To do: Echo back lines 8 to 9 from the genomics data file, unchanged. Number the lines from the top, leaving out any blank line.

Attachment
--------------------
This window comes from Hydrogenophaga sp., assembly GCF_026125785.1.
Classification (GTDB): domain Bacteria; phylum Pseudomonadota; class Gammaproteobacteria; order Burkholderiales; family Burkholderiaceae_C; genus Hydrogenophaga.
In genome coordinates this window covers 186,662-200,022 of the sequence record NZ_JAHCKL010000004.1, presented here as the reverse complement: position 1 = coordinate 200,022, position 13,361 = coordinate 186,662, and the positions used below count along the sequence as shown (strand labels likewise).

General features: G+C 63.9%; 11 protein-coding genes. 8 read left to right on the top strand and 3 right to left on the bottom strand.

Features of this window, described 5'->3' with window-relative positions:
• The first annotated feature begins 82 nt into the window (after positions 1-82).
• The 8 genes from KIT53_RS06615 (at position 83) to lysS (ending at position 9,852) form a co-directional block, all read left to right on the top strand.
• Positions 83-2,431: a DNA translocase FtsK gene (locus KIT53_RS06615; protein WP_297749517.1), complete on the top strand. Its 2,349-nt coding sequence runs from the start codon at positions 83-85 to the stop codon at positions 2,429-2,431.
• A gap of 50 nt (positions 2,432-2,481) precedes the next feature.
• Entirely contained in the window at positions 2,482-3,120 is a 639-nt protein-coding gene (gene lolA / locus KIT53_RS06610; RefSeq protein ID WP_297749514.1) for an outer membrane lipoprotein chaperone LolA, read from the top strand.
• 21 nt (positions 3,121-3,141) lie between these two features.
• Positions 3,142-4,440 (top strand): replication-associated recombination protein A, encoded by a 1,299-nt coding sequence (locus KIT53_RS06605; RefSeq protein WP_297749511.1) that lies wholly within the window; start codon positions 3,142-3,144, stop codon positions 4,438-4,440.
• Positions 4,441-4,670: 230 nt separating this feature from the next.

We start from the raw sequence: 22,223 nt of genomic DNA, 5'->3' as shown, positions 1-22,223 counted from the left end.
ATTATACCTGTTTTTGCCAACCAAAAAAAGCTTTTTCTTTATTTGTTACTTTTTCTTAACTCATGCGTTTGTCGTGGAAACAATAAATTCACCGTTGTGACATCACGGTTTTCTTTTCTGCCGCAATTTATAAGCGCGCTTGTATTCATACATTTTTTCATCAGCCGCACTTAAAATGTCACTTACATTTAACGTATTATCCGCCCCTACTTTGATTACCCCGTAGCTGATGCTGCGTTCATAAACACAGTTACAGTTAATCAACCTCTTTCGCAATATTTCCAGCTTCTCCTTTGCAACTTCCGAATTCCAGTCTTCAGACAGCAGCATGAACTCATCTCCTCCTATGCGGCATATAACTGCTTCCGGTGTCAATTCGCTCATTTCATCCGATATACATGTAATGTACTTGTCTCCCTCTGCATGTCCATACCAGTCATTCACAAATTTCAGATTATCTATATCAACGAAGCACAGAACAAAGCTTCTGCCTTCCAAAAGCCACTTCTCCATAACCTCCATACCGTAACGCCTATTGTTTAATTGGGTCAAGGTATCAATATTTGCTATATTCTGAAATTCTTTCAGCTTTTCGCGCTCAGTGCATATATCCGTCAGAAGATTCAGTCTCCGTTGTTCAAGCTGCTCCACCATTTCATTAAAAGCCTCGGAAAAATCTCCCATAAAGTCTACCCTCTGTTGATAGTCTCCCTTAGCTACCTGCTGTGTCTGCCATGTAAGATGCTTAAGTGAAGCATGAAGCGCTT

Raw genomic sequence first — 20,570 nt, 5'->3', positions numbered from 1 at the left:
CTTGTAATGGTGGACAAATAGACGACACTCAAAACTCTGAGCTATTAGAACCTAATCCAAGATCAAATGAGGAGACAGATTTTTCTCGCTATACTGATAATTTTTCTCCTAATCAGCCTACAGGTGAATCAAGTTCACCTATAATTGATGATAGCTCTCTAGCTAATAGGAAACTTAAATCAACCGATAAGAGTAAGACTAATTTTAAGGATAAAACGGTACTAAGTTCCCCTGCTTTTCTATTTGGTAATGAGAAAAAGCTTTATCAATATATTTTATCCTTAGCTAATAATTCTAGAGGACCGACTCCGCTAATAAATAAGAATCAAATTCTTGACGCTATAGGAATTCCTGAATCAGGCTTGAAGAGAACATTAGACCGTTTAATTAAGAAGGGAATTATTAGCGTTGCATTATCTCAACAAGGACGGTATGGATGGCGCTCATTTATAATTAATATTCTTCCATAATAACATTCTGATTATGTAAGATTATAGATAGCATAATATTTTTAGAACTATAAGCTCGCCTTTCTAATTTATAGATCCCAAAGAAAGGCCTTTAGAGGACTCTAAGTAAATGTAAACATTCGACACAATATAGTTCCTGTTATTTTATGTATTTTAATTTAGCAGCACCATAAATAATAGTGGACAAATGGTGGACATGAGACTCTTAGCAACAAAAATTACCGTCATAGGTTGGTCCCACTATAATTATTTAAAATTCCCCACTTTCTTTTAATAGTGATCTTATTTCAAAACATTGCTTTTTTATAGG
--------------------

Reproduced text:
• Positions 83-2,431: a DNA translocase FtsK gene (locus KIT53_RS06615; protein WP_297749517.1), complete on the top strand. Its 2,349-nt coding sequence runs from the start codon at positions 83-85 to the stop codon at positions 2,429-2,431.
• A gap of 50 nt (positions 2,432-2,481) precedes the next feature.